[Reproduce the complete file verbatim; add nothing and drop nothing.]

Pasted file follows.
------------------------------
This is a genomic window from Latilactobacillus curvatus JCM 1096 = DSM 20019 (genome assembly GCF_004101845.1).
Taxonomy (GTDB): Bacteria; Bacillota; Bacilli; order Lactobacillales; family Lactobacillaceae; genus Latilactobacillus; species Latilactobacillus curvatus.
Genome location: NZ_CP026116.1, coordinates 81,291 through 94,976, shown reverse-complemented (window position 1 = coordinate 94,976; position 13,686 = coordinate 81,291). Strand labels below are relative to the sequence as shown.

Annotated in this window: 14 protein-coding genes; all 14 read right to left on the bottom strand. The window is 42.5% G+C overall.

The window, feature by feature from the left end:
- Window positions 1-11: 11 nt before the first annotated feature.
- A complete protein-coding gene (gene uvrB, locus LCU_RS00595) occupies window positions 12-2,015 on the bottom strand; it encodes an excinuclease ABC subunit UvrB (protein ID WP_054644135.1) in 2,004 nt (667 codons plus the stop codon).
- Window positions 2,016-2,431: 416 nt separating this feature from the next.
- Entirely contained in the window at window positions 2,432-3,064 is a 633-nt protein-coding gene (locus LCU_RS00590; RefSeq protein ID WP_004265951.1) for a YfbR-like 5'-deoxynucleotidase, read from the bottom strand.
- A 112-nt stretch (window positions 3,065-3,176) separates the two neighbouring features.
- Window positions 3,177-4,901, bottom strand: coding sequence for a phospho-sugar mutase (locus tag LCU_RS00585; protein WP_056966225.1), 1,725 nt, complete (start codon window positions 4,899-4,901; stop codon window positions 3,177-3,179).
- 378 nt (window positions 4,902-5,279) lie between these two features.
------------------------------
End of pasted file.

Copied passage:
This is a genomic window from Latilactobacillus curvatus JCM 1096 = DSM 20019 (genome assembly GCF_004101845.1).
Taxonomy (GTDB): Bacteria; Bacillota; Bacilli; order Lactobacillales; family Lactobacillaceae; genus Latilactobacillus; species Latilactobacillus curvatus.
Genome location: NZ_CP026116.1, coordinates 81,291 through 94,976, shown reverse-complemented (window position 1 = coordinate 94,976; position 13,686 = coordinate 81,291). Strand labels below are relative to the sequence as shown.

Annotated in this window: 14 protein-coding genes; all 14 read right to left on the bottom strand. The window is 42.5% G+C overall.

The window, feature by feature from the left end:
- Window positions 1-11: 11 nt before the first annotated feature.
- A complete protein-coding gene (gene uvrB, locus LCU_RS00595) occupies window positions 12-2,015 on the bottom strand; it encodes an excinuclease ABC subunit UvrB (protein ID WP_054644135.1) in 2,004 nt (667 codons plus the stop codon).
- Window positions 2,016-2,431: 416 nt separating this feature from the next.
- Entirely contained in the window at window positions 2,432-3,064 is a 633-nt protein-coding gene (locus LCU_RS00590; RefSeq protein ID WP_004265951.1) for a YfbR-like 5'-deoxynucleotidase, read from the bottom strand.
- A 112-nt stretch (window positions 3,065-3,176) separates the two neighbouring features.
- Window positions 3,177-4,901, bottom strand: coding sequence for a phospho-sugar mutase (locus tag LCU_RS00585; protein WP_056966225.1), 1,725 nt, complete (start codon window positions 4,899-4,901; stop codon window positions 3,177-3,179).
- 378 nt (window positions 4,902-5,279) lie between these two features.